By Maico M. Michielin
First released in 1959, Karl Barth's "A Shorter remark on Romans" originated because the manuscript for a process extra-mural lectures held in Basle throughout the iciness of 1940-41. in this time, Barth persevered to withstand the Nazi regime and its impact at the Reformed Church as he did while he used to be in Bonn. This reissue of Barth's "A Shorter observation on Romans" hyperlinks to the renewed curiosity at the present time in a 'theological' interpretation of Scripture. according to the trendy preoccupation with what lies in the back of the textual content (the author's context), and to a postmodern preoccupation with what lies in entrance of the textual content (the reader's context), either theologians and biblical students are asking the next questions: 'What is the connection among the biblical textual content, interpreter and God? Can the Bible be learn either as an historic record and as a textual content that speaks to us at the present time, and if this is the case, how can it do so?' Barth's commentarial perform as exemplified in "A Shorter statement on Romans" solutions those questions. This publication is gifted in elements: first, an creation by means of Maico Michielin assisting readers comprehend Barth's theological exegetical method of examining Scripture and exhibiting readers find out how to allow Scripture deal with theological and moral matters for this present day; the most physique of the publication then follows - the republication of the unique English translation by means of D.H. van Daalen of Barth's "A Shorter observation on Romans".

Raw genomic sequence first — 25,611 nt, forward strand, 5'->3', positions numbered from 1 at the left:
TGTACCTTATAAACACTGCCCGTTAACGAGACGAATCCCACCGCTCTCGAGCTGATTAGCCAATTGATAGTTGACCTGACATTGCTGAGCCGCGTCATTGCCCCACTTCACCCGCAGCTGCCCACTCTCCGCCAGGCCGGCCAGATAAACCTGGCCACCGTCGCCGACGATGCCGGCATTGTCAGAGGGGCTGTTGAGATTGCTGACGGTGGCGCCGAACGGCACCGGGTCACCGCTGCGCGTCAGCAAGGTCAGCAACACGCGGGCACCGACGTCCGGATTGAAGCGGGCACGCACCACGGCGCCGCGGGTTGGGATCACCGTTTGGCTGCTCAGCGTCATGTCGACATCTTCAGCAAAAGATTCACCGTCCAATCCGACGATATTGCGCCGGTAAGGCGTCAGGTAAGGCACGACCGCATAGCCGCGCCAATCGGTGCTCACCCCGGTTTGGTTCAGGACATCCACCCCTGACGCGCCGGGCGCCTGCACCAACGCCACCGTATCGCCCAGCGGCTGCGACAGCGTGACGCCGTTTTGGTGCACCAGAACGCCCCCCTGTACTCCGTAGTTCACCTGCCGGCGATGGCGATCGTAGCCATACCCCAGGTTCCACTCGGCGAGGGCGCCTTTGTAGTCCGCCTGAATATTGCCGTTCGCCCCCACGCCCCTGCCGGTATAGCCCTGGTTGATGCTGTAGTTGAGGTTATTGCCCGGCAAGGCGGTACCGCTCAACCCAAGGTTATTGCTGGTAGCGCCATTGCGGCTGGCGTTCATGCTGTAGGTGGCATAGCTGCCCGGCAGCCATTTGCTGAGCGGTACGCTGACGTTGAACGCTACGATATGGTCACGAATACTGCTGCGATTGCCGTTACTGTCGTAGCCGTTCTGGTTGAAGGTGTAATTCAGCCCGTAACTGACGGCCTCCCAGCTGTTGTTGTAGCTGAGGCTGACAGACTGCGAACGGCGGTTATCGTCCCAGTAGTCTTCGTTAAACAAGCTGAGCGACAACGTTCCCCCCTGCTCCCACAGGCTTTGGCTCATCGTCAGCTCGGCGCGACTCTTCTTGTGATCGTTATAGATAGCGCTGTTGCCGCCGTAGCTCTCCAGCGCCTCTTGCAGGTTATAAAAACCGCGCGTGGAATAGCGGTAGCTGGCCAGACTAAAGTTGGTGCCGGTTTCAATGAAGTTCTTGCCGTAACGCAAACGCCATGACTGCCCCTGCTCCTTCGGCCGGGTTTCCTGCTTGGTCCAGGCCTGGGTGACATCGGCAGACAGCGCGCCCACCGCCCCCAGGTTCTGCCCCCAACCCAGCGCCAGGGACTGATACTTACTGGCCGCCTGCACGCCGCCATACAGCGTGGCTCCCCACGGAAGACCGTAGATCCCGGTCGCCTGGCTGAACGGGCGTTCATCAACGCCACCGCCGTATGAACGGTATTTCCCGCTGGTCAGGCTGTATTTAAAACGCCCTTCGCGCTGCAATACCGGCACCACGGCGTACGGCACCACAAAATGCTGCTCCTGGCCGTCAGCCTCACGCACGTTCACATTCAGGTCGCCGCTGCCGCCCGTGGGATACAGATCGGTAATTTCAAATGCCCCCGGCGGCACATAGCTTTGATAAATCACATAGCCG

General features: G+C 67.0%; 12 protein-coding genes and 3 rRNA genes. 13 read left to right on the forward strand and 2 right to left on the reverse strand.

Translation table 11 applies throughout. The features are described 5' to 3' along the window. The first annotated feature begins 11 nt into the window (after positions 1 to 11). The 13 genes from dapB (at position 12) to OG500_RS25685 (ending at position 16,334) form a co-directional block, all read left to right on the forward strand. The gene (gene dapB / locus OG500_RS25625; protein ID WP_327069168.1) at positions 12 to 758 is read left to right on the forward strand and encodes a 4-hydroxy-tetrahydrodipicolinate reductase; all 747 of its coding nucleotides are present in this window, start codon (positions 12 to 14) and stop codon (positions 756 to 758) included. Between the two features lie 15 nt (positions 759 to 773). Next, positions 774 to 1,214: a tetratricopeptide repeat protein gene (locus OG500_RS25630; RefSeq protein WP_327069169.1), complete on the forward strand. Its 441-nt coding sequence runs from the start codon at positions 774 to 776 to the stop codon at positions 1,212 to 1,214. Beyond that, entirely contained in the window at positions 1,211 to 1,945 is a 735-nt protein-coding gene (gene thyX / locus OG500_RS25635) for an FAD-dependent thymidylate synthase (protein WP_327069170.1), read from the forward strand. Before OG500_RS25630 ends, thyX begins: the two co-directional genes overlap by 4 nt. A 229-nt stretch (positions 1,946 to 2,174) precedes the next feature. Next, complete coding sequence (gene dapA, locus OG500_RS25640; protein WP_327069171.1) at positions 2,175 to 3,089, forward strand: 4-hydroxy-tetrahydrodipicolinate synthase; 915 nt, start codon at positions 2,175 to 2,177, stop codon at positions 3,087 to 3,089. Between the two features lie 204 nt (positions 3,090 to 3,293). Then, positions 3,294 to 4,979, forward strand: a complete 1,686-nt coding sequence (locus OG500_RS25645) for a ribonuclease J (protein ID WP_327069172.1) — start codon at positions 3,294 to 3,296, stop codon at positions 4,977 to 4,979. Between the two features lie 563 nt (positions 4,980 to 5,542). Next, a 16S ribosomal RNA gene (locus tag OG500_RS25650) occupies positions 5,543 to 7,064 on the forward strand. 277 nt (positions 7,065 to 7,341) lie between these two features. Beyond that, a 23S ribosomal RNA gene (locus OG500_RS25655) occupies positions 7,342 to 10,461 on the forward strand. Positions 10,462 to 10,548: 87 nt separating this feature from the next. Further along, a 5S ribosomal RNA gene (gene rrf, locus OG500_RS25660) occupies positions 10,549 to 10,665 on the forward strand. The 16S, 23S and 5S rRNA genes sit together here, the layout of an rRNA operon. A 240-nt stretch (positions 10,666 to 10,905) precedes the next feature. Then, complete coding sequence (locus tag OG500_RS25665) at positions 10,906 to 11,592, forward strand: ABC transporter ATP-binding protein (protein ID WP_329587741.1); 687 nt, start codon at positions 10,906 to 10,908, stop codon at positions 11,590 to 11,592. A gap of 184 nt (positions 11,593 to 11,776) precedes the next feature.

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Additional resources for A Shorter Commentary on Romans by Karl Barth (Barth Studies)
And he who pronounces God’s verdict also completes that almighty work of salvation. That is the second amazing identification in these verses: God’s verdict is God’s work of salvation. The Judge is the Savior. When Paul acknowledges the Gospel as God’s power of salvation, he has the Man in view, through whom God reveals his verdict, and abides by this verdict. The words ‘by faith unto faith’ (RV) added here are not exactly easy to understand. The most likely interpretation seems to be that they are a play on words.
The death of Jesus Christ on the cross is the revelation of God’s wrath from heaven. That is the starting-point of Paul’s argument. It should also be our key to the interpretation of what follows. 19–211 had come to us by themselves, say as fragments of an unknown text by an unknown author, then one might possibly conjecture that all these words referred to the existence of a ‘natural’ knowledge of God by the Gentiles, prior to and independent of God’s revelation in Jesus Christ. Time and again these words have been read as though they were such a fragment and they have in fact been interpreted and ever and again quoted as evidence of a general doctrine of such a natural knowledge of God.
However, we can see at a glance that the discussion of the theme of Chapter 14 is continued without a break in Chapter 15, so that we should not attach too much importance to this problem though it certainly does exist. 25–27 may not have been an original part of the Epistle but may have been added afterwards. Another question is whether Chapter 16, especially with its many greetings to people personally known to Paul, could not be explained more easily on the assumption that, while Paul is the author, it originally formed part of an epistle written by him to the church in Ephesus.